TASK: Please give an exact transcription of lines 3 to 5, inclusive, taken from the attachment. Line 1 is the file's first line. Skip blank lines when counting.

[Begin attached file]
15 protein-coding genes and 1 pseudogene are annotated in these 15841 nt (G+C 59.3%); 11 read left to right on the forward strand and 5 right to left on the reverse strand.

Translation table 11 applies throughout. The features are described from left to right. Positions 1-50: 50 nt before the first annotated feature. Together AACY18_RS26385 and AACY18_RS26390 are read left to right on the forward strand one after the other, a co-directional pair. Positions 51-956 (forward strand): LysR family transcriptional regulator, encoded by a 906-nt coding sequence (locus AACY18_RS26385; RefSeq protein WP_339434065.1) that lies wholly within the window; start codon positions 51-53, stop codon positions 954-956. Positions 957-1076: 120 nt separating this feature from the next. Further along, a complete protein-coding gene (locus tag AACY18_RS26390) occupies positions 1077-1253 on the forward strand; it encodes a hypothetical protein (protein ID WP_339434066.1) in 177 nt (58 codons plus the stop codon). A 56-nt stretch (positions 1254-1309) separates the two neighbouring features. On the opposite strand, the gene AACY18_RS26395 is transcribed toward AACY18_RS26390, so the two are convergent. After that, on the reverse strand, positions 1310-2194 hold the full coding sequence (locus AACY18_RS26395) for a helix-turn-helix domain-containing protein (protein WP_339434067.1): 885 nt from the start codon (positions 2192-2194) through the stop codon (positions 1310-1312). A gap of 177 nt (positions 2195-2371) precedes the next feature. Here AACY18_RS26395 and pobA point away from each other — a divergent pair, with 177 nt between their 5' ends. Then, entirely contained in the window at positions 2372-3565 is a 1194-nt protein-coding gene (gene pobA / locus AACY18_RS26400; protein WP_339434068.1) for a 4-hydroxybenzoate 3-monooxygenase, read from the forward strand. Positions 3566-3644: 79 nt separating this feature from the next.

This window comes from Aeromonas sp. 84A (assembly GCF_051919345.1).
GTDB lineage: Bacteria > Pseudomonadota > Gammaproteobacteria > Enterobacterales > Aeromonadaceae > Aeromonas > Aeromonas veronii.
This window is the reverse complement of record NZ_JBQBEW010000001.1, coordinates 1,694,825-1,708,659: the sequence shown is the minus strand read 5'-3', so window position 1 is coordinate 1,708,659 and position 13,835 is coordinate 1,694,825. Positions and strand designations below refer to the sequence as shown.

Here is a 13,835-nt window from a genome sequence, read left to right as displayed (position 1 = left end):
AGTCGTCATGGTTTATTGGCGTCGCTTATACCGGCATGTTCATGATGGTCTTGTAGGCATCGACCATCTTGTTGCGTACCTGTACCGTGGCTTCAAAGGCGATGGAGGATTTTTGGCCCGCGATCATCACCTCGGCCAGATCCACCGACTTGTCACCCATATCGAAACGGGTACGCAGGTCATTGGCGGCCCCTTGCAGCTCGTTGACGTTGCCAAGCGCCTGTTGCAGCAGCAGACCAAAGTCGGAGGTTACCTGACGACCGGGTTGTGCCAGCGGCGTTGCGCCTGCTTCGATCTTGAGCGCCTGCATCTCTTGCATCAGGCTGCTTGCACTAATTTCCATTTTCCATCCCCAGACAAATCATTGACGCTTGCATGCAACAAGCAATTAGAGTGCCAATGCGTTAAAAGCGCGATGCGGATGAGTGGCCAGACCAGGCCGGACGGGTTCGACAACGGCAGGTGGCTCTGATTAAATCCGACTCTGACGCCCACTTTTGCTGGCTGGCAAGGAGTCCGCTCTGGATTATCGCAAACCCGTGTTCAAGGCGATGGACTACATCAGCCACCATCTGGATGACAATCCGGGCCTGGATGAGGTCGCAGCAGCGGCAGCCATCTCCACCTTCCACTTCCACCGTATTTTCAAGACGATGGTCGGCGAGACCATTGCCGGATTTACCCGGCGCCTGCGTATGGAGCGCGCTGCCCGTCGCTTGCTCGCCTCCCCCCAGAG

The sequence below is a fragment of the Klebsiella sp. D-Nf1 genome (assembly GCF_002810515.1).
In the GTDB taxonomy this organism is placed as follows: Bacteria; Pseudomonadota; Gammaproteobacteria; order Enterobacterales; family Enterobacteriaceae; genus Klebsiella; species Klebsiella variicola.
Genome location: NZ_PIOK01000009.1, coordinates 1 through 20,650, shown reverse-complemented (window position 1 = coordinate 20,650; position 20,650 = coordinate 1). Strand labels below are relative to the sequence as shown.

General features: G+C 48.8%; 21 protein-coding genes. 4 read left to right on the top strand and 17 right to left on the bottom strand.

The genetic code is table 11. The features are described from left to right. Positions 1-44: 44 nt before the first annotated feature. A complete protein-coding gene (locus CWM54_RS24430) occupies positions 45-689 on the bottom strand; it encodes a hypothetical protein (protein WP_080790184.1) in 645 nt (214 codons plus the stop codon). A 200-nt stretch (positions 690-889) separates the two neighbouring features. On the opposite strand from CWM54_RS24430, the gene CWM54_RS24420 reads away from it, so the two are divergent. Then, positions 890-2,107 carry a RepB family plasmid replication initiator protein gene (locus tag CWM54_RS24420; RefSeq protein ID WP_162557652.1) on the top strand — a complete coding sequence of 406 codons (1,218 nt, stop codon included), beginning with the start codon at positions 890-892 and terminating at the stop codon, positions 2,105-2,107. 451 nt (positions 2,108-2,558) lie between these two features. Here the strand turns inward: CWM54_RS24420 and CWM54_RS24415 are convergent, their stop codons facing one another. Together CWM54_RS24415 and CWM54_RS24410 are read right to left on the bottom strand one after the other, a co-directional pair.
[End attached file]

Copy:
This window comes from Aeromonas sp. 84A (assembly GCF_051919345.1).
GTDB lineage: Bacteria > Pseudomonadota > Gammaproteobacteria > Enterobacterales > Aeromonadaceae > Aeromonas > Aeromonas veronii.
This window is the reverse complement of record NZ_JBQBEW010000001.1, coordinates 1,694,825-1,708,659: the sequence shown is the minus strand read 5'-3', so window position 1 is coordinate 1,708,659 and position 13,835 is coordinate 1,694,825. Positions and strand designations below refer to the sequence as shown.